Mueller's work done, Americans wonder what it means
By MATT SEDENSKY
AP National Writer
PHILADELPHIA (AP) - With the long-awaited special counsel's investigation done but its contents still shrouded in mystery, Americans waited for details, yawned with boredom or stayed fixed to their long-cemented positions on President Donald Trump, the man at the probe's center.
For all the expected splash of Robert Mueller's report, it arrived with more of a thud, thanks to the secrecy surrounding it. And few saw any reason to think it would sway many opinions in a divided republic.
Emily Miller, a 22-year-old Democrat who is a senior at Brown University in Providence, Rhode Island, said so much had already come out since Trump took office, and few supporters of his were shaken. She didn't think anything about Mueller's report would change that, just as she didn't see anything steering Democrats away from seeking impeachment.
"It just shows how polarized we are at the moment," she said, "and it's very hard to change people's minds, even with factual evidence."
Mueller has worked in virtual silence as a stream of charges have flowed forth against 37 people and companies. From the start, with his appointment on May 17, 2017, some have framed his work as a battle of good and evil of biblical proportions.
And on the 675th day, Mueller finished his work, and he rested. But nothing immediately changed for those who had watched with bated breath.
For Mark Itzen, a 64-year-old social worker from Levittown, Pennsylvania, it was a frustrating reality.
"The most disturbing thing for me is that we don't know the details," the Democrat said. "I thought we have the right to know right off the bat after all this anticipation."
Expectations remained high for some sort of explosive revelation, but what exactly it might be remained anyone's guess.
For liberals who welcomed the investigation with gleeful shouts of "It's Mueller Time!" and anxiously awaited justice that aligns with their view of Trump as antichrist, it seemed the endless billows of smoke would surely produce evidence of fire. For conservatives who subscribed to the president's view of the probe as a witch hunt and dismissed it as the misguided tomfoolery of a bitter opposition whose search for retribution is as loopy as its policies, it seemed certain to bring exoneration to Trump and maybe even a roadmap for future victory by him and his party.
Jason Cox, a 51-year-old farmer in Campbellsville, Kentucky, who voted for Trump in 2016 and plans to again next year, saw it the way Trump framed it -- as a witch hunt.
"It didn't turn out, it seems to me, the way Democrats wanted," he said. "I think Pelosi and Schumer are going to just keep beating and badgering and looking for something."
Stan Pearson, 69, a retired math professor in Newport News, Virginia, was among Trump detractors who had high hopes for the report: The start of impeachment proceedings and charges of treason. He called Trump's election the "worst experiment ever in our history," and is not convinced Attorney General William Barr will release the full report.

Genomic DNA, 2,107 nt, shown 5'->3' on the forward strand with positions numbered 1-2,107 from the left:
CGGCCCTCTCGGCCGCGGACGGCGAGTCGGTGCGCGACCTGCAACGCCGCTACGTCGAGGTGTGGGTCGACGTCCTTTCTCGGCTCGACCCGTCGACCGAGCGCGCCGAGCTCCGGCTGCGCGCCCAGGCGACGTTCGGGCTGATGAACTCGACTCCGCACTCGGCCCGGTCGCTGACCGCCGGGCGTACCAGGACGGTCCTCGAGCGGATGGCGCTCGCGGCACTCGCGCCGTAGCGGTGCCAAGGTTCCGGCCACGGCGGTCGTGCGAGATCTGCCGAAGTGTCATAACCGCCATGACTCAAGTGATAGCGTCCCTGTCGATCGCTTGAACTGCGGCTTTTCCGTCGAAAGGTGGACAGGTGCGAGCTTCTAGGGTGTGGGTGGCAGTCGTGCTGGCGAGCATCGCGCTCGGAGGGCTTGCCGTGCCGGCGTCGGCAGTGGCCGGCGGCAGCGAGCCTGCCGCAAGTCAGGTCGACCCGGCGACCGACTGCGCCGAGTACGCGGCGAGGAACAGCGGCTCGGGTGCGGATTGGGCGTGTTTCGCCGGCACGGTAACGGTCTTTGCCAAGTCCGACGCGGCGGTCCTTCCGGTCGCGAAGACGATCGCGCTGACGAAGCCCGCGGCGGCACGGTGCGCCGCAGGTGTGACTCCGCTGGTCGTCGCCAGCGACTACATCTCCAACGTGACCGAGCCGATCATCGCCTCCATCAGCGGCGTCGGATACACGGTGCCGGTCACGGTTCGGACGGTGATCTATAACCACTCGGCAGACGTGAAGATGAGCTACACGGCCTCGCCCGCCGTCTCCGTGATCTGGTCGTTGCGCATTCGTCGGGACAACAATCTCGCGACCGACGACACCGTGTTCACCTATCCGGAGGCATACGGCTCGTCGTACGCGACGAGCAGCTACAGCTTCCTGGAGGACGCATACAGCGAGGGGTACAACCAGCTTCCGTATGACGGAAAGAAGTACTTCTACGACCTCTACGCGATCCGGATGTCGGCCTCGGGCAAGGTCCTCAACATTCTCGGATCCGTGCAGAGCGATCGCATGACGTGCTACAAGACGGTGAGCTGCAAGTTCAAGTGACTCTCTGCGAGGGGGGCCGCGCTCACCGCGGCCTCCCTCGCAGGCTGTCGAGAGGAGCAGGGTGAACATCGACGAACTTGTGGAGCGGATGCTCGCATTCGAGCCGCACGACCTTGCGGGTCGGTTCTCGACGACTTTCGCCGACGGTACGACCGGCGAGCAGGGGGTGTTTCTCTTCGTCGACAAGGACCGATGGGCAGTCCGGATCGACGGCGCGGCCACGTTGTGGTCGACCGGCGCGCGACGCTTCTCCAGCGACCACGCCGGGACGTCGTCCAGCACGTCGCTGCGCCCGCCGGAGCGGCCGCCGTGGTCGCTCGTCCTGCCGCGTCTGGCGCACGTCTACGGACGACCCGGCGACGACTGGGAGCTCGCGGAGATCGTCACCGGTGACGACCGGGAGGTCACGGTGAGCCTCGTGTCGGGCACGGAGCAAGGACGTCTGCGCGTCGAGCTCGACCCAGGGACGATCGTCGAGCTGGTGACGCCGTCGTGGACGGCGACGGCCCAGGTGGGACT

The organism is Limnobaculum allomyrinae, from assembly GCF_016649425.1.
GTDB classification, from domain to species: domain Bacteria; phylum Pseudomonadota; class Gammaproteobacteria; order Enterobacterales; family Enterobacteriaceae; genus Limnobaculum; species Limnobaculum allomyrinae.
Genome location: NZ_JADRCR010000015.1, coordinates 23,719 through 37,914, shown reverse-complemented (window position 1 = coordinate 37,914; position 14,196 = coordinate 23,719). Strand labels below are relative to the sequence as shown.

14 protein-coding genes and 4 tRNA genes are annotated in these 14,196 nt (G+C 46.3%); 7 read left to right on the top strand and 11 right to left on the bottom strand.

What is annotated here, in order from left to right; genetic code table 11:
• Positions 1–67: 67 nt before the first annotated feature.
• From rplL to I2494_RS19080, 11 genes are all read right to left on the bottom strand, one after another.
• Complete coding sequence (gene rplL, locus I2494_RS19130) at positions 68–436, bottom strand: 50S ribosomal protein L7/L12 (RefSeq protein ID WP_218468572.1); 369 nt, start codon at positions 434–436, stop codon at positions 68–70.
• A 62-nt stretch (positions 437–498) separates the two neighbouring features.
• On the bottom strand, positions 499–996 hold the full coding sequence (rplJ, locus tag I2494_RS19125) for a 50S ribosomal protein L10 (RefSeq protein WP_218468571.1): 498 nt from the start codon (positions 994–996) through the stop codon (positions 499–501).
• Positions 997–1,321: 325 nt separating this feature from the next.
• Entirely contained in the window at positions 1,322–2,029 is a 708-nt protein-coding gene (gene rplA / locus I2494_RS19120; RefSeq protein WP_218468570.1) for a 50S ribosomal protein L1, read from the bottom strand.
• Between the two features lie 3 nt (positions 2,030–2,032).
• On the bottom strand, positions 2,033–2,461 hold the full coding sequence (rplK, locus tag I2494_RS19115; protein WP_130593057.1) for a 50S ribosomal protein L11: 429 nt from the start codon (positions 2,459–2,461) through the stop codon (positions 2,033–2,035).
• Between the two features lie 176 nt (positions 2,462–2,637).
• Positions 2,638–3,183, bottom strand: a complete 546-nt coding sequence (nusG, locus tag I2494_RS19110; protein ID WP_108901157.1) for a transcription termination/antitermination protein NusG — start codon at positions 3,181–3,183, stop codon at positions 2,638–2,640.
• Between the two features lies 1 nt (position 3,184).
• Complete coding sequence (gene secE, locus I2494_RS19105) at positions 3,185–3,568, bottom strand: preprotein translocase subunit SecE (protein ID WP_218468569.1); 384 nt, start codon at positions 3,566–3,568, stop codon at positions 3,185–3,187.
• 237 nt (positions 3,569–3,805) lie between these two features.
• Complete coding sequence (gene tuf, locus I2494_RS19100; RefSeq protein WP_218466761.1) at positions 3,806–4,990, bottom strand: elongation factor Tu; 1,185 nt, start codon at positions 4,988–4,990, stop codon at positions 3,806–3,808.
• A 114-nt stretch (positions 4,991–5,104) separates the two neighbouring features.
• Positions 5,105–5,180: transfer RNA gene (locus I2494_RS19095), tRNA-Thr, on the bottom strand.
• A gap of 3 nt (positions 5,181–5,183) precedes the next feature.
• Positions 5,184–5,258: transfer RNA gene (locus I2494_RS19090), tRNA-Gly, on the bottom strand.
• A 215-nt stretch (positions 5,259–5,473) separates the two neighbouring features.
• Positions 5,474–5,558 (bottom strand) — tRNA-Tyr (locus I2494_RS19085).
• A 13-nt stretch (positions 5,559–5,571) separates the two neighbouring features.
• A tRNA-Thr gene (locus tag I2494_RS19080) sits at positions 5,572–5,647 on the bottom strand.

"We may well have to settle for what we can salvage," Pearson said.
Paul Rosenzweig, a fellow at the conservative R Street Institute and a former legal adviser to Kenneth Starr, the independent counsel in the Whitewater investigation, said the public's expectations of Mueller were overblown - in part because the investigation has been poorly explained by a press that has persisted in suggesting the report would be a blockbuster.
"It's exclusively media hype with a little bit of political spin," he said. "Mostly it's been the media looking for a hook and trying to make Mueller into more than he is."
Still, many were exhausted by the unending onslaught of political news alerts and had paid less and less attention to the investigation. Others said they were disgusted by politicians on both sides.
"I really intensely dislike the way things are going in DC right now," said Ken Block, a 53-year-old Republican from Barrington, Rhode Island, who owns a software engineering company and wants to see the Mueller report made public though he concedes he wouldn't read the whole thing. "No one is a hero there in my mind right now."
"I'm just tickled to death like everybody else that this thing is finally over with," said David Kennedy, 65, a retired businessman and former politician in Harlan County, Kentucky, who is a Democrat but voted for Trump. "Trump will be able to prove that it's just been a witch hunt or not and let the public make their own mind up. But man, everybody in this country is wore out over that nonsense."
Contributing to this report were Mike Catalini in Morrisville, Pennsylvania; Ben Finley in Norfolk, Virginia; Claire Galofaro in Louisville, Kentucky; Allen Breed in Wake Forest, North Carolina; Jennifer McDermott in Providence, Rhode Island; Lindsay Whitehurst in Salt Lake City, Utah; and Adam Beam in Frankfort, Kentucky.
Copyright 2019 The Associated Press. All rights reserved. This material may not be published, broadcast, rewritten or redistributed.
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